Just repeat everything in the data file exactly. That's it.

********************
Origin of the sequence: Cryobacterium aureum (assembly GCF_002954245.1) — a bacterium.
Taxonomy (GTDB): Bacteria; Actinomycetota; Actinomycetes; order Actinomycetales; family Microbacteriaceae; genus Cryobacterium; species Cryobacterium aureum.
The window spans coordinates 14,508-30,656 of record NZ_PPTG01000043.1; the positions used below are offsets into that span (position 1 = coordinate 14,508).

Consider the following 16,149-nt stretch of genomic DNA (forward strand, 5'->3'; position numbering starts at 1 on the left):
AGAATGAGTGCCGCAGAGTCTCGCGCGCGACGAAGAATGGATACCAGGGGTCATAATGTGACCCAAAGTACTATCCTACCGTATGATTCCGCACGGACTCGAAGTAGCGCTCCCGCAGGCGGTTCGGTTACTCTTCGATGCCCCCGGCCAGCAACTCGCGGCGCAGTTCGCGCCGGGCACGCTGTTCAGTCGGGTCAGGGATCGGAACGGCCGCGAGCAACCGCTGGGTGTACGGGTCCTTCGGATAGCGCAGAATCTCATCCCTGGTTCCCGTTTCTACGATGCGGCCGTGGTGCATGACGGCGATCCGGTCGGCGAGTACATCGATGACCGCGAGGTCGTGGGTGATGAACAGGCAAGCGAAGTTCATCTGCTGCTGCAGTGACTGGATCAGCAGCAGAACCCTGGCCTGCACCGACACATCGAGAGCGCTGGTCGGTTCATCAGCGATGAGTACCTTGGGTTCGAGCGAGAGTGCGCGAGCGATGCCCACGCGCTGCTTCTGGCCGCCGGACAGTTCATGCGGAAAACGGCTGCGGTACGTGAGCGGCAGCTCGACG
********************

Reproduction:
Origin of the sequence: Cryobacterium aureum (assembly GCF_002954245.1) — a bacterium.
Taxonomy (GTDB): Bacteria; Actinomycetota; Actinomycetes; order Actinomycetales; family Microbacteriaceae; genus Cryobacterium; species Cryobacterium aureum.
The window spans coordinates 14,508-30,656 of record NZ_PPTG01000043.1; the positions used below are offsets into that span (position 1 = coordinate 14,508).

Consider the following 16,149-nt stretch of genomic DNA (forward strand, 5'->3'; position numbering starts at 1 on the left):
AGAATGAGTGCCGCAGAGTCTCGCGCGCGACGAAGAATGGATACCAGGGGTCATAATGTGACCCAAAGTACTATCCTACCGTATGATTCCGCACGGACTCGAAGTAGCGCTCCCGCAGGCGGTTCGGTTACTCTTCGATGCCCCCGGCCAGCAACTCGCGGCGCAGTTCGCGCCGGGCACGCTGTTCAGTCGGGTCAGGGATCGGAACGGCCGCGAGCAACCGCTGGGTGTACGGGTCCTTCGGATAGCGCAGAATCTCATCCCTGGTTCCCGTTTCTACGATGCGGCCGTGGTGCATGACGGCGATCCGGTCGGCGAGTACATCGATGACCGCGAGGTCGTGGGTGATGAACAGGCAAGCGAAGTTCATCTGCTGCTGCAGTGACTGGATCAGCAGCAGAACCCTGGCCTGCACCGACACATCGAGAGCGCTGGTCGGTTCATCAGCGATGAGTACCTTGGGTTCGAGCGAGAGTGCGCGAGCGATGCCCACGCGCTGCTTCTGGCCGCCGGACAGTTCATGCGGAAAACGGCTGCGGTACGTGAGCGGCAGCTCGACG